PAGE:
Knowing the symptoms of bipolar I disorder
As a family member or friend of someone with bipolar I
disorder, you know how hard it can be to live with this illness. You may want to
show your support, but you may wonder what you can do. Learning about bipolar I
disorder and its symptoms and triggers is an important
There are different symptoms of bipolar I
The symptoms can be severe.
Symptoms of mania
(called a manic episode
) may include:
Symptoms of a mixed episode
- Feeling overly happy (ecstatic) or irritable
- Talking very fast, having racing thoughts, being easily distracted, needing
little sleep, acting impulsively, and acting in risky ways
include symptoms of mania and depression.
Symptoms of a mixed episode
- Feeling sad or empty inside
- Having a loss of interest in activities you once enjoyed
- Feeling "slowed down"
- Having problems remembering or making decisions, being restless, and thinking about
death and suicide
Your family member or friend will want to try to avoid triggers.
are events or situations that can cause symptoms to get worse. Knowing about triggers
and having a plan to avoid them may make a difference.
For some people, triggers may include:
- Not getting enough sleep or sleeping too much
- Using alcohol or drugs
- Going through a stressful time
Knowing about triggers may help your family member or friend avoid them. Tell your
family member or friend the triggers you have noticed. Share your thoughts about
how those triggers seemed to affect your family member or friend.
Avoiding triggers makes sense. And many times it is possible to do so. For example,
your family member or friend can set up routines to follow each day. Getting enough
sleep each night may help. Keep in mind, though, that there will still be ups and
downs with bipolar I
disorder. But knowing about triggers
and having a plan may make a difference.
Sometimes it is not possible to avoid triggers, such as the stress caused by moving
from one home to another or changing jobs. By knowing about triggers, you and your
family member or friend can plan ahead for what to do if they occur.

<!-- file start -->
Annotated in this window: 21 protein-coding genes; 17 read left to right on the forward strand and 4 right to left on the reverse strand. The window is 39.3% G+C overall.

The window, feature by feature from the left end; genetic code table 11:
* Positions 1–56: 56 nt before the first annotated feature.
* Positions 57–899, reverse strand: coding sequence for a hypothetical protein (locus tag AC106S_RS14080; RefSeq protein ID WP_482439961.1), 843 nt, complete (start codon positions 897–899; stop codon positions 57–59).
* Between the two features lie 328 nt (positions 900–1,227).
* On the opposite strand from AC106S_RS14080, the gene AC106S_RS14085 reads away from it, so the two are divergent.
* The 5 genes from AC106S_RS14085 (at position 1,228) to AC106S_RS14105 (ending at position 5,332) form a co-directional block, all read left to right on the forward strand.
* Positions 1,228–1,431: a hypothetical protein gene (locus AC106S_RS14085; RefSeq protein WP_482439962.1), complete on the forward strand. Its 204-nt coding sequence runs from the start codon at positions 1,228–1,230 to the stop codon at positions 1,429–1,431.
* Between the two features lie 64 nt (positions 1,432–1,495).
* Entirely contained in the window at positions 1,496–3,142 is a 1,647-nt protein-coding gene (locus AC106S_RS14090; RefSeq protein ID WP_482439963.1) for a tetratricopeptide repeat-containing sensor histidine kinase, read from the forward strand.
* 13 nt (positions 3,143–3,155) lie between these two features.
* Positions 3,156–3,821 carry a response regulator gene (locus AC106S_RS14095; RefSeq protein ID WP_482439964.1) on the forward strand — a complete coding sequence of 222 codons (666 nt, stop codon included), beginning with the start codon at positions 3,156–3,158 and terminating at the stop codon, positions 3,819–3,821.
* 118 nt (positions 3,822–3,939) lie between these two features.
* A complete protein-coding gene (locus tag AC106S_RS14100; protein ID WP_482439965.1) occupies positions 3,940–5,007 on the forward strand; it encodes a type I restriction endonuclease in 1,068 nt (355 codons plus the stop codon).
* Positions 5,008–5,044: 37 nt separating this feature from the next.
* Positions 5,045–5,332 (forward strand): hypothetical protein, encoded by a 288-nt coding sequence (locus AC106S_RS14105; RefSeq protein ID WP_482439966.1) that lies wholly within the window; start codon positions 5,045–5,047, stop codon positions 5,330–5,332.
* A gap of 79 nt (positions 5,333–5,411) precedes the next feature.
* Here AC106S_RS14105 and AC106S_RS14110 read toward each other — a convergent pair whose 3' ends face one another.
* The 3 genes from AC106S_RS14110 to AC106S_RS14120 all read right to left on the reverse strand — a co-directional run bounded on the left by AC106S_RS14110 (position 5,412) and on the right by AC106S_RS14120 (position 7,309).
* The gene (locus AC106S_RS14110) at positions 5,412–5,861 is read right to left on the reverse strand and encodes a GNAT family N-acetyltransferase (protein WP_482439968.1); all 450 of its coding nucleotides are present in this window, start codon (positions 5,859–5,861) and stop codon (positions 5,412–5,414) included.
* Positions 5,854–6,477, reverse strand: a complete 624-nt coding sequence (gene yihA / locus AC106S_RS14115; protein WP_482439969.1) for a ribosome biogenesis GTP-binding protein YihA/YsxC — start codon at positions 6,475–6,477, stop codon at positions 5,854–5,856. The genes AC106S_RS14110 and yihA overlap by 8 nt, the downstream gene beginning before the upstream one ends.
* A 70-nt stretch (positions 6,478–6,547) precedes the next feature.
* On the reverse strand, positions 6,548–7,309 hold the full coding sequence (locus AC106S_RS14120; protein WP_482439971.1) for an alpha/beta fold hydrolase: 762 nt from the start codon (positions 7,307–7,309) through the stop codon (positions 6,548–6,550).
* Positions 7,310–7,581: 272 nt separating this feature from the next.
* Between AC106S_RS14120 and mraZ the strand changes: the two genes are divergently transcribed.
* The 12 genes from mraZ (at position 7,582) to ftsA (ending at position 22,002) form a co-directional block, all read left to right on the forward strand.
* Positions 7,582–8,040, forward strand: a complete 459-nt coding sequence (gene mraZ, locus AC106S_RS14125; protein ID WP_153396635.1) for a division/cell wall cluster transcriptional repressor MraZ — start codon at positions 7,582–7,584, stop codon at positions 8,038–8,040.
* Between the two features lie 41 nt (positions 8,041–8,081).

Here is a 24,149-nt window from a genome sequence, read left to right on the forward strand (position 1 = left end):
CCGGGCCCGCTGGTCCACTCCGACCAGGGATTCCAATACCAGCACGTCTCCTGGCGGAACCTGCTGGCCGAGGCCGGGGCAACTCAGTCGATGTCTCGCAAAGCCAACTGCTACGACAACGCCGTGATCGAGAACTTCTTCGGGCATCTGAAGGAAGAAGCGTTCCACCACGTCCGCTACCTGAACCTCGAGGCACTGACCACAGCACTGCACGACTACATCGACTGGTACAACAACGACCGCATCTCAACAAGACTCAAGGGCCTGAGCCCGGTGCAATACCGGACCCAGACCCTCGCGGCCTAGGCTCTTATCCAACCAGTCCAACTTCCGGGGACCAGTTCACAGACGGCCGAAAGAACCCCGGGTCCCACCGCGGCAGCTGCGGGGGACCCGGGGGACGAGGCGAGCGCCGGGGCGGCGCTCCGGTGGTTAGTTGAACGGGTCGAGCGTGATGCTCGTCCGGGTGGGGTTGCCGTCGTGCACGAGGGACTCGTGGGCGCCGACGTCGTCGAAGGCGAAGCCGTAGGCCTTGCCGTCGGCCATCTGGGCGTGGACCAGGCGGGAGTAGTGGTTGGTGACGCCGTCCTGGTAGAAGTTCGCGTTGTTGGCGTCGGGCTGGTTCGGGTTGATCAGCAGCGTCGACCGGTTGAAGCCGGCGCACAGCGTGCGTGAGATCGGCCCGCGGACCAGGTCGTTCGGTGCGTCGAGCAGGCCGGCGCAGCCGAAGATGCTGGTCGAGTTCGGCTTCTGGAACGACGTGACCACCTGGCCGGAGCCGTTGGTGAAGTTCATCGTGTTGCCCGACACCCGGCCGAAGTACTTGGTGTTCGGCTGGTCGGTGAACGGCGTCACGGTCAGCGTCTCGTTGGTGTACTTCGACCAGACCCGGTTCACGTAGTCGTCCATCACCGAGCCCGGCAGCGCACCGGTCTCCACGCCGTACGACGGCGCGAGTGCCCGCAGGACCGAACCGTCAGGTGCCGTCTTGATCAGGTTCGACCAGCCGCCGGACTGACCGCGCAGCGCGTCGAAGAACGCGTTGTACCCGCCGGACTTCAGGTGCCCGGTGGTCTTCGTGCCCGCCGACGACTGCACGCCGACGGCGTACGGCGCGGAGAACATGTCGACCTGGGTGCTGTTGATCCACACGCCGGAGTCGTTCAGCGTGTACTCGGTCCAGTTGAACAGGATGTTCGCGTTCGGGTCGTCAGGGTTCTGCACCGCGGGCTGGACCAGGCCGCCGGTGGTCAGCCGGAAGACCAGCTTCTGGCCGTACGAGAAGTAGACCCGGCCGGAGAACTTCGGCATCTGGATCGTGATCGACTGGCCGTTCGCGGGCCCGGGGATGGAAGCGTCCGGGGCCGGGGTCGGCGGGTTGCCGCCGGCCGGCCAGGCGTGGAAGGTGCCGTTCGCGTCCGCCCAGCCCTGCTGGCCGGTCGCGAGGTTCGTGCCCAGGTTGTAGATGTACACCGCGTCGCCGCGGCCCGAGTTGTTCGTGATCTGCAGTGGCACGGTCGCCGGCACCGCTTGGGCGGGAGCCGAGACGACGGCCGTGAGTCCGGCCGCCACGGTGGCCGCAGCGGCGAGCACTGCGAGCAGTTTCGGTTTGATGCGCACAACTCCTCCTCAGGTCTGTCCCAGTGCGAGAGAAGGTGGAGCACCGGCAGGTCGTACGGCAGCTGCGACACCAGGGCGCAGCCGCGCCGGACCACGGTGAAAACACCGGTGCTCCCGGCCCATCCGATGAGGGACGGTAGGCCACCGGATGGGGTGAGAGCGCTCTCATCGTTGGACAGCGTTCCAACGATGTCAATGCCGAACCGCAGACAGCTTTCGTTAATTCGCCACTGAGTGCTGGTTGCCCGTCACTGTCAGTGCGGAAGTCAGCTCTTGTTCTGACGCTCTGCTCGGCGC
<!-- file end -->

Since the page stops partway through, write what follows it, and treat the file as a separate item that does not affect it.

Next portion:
Encourage your family member or friend to:
- Tell his or her healthcare provider about any symptoms or changes
- Ask for help from you and other family members or friends
- Keep taking SAPHRIS as prescribed
- Make healthy choices, such as eating a healthy diet, being active, and getting enough
- Work to create a written plan for getting help if symptoms get worse. The plan should
include the telephone numbers of people to call if help is needed
IMPORTANT RISK INFORMATION
What is the most important information I should know about SAPHRIS?
Elderly people with dementia-related psychosis (having lost touch with reality due
to confusion and memory loss) taking antipsychotic drugs are at an increased risk for
death. SAPHRIS is not approved for treating people with dementia-related psychosis.
SAPHRIS may cause serious side effects, including:
Stroke (which can be fatal) in elderly people with dementia
Neuroleptic malignant syndrome (NMS): Call your healthcare provider right away if
you have high fever; stiff muscles; confusion; changes in pulse, heart rate, or blood pressure;
or sweating. These can be symptoms of a rare but potentially fatal side effect called NMS. SAPHRIS
should be stopped if you have NMS
Tardive dyskinesia (TD): Tell your healthcare provider if you cannot control the movements
of your face, tongue, or other body parts. These could be signs of a serious and sometimes permanent
side effect called TD. Risk of developing TD and the chance that it will become permanent are thought
to increase the longer a person takes the medicine and the more medicine a person takes over time. TD
can develop even after a person has been taking the medicine for a short time at low doses. TD may not
go away, even if you stop taking SAPHRIS. TD may also start after you stop taking SAPHRIS
Problems with your metabolism, which may increase your risk for heart disease or stroke, such as:
High blood sugar and diabetes: If you have diabetes or risk factors for diabetes
(eg, being overweight or family history of diabetes), your blood sugar should be tested before
you start SAPHRIS and regularly during treatment. Complications of diabetes can be serious and